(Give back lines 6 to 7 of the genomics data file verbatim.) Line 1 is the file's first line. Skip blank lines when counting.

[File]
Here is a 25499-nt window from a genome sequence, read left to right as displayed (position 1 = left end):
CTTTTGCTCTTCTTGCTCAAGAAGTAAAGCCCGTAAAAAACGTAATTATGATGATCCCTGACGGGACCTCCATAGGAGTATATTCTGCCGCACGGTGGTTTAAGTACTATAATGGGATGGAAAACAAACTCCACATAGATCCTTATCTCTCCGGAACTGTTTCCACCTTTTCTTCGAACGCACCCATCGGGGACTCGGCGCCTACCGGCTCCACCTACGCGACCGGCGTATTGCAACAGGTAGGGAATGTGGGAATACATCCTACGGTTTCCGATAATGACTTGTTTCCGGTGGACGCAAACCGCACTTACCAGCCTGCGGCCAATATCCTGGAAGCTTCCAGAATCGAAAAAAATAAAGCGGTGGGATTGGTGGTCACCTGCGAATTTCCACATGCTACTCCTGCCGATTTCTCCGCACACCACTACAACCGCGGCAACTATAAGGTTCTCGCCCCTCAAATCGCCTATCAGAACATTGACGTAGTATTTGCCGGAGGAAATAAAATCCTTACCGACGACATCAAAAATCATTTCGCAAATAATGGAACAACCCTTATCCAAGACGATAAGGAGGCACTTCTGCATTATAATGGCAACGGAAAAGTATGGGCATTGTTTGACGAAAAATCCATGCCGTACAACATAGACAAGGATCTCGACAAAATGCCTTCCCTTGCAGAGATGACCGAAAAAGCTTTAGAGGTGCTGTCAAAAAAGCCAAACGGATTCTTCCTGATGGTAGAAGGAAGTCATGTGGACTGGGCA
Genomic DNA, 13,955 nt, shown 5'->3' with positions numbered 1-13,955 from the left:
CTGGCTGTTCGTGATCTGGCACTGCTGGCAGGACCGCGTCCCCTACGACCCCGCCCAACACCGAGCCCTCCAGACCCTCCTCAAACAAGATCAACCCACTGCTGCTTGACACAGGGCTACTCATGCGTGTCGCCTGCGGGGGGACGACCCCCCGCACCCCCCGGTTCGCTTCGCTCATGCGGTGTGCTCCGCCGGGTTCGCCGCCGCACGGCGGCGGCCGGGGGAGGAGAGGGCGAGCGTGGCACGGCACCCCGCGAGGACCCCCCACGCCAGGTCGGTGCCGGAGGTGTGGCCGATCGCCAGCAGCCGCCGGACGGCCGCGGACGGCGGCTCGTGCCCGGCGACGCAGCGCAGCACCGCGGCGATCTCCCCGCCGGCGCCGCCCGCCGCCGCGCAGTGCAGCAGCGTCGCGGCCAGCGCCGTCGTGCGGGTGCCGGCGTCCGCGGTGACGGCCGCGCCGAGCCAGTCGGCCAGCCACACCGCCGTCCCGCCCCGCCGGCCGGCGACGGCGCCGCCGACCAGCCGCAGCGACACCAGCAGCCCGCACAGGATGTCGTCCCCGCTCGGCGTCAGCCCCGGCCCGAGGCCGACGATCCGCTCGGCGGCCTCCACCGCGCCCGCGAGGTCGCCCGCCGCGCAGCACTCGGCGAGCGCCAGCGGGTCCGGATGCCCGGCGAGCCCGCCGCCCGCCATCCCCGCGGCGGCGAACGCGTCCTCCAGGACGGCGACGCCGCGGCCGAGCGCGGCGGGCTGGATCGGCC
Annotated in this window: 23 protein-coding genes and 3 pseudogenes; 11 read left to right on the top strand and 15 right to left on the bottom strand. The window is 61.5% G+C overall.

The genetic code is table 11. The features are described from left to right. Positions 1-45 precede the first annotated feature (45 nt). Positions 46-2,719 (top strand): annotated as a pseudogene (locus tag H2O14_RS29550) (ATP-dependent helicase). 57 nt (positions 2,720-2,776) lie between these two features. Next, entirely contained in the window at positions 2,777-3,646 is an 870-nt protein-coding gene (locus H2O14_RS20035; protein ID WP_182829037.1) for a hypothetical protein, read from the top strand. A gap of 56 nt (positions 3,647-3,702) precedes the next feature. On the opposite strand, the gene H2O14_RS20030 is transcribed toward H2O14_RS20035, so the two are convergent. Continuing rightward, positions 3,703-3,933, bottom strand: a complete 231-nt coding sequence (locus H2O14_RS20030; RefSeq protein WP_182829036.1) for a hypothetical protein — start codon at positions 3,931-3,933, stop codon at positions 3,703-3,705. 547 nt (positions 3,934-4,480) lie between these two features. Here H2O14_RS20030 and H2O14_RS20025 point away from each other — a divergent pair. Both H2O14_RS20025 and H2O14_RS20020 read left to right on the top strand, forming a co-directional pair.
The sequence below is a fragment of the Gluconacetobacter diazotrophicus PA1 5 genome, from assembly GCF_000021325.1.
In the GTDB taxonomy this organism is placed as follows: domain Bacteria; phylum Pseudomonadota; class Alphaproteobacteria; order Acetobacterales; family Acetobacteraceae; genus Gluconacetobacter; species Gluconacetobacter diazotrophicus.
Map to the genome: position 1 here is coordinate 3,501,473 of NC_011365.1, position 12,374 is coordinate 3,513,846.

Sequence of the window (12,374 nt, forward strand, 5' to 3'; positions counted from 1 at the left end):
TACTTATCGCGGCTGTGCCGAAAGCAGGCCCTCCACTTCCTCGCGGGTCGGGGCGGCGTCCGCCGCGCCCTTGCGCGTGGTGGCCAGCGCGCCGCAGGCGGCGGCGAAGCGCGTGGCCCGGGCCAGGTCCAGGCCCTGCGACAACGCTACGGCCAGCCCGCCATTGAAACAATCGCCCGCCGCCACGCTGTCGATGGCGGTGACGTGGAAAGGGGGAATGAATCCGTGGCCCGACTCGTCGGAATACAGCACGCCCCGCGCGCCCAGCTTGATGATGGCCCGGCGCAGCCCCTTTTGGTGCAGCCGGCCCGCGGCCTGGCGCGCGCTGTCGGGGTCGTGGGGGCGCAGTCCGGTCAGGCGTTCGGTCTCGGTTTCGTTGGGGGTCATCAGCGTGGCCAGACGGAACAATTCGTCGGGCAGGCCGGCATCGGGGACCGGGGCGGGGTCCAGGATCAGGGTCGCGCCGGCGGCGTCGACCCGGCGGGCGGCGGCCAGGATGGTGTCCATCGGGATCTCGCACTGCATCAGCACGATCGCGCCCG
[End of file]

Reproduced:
The genetic code is table 11. The features are described from left to right. Positions 1-45 precede the first annotated feature (45 nt). Positions 46-2,719 (top strand): annotated as a pseudogene (locus tag H2O14_RS29550) (ATP-dependent helicase). 57 nt (positions 2,720-2,776) lie between these two features. Next, entirely contained in the window at positions 2,777-3,646 is an 870-nt protein-coding gene (locus H2O14_RS20035; protein ID WP_182829037.1) for a hypothetical protein, read from the top strand. A gap of 56 nt (positions 3,647-3,702) precedes the next feature. On the opposite strand, the gene H2O14_RS20030 is transcribed toward H2O14_RS20035, so the two are convergent. Continuing rightward, positions 3,703-3,933, bottom strand: a complete 231-nt coding sequence (locus H2O14_RS20030; RefSeq protein WP_182829036.1) for a hypothetical protein — start codon at positions 3,931-3,933, stop codon at positions 3,703-3,705. 547 nt (positions 3,934-4,480) lie between these two features. Here H2O14_RS20030 and H2O14_RS20025 point away from each other — a divergent pair. Both H2O14_RS20025 and H2O14_RS20020 read left to right on the top strand, forming a co-directional pair.
The sequence below is a fragment of the Gluconacetobacter diazotrophicus PA1 5 genome, from assembly GCF_000021325.1.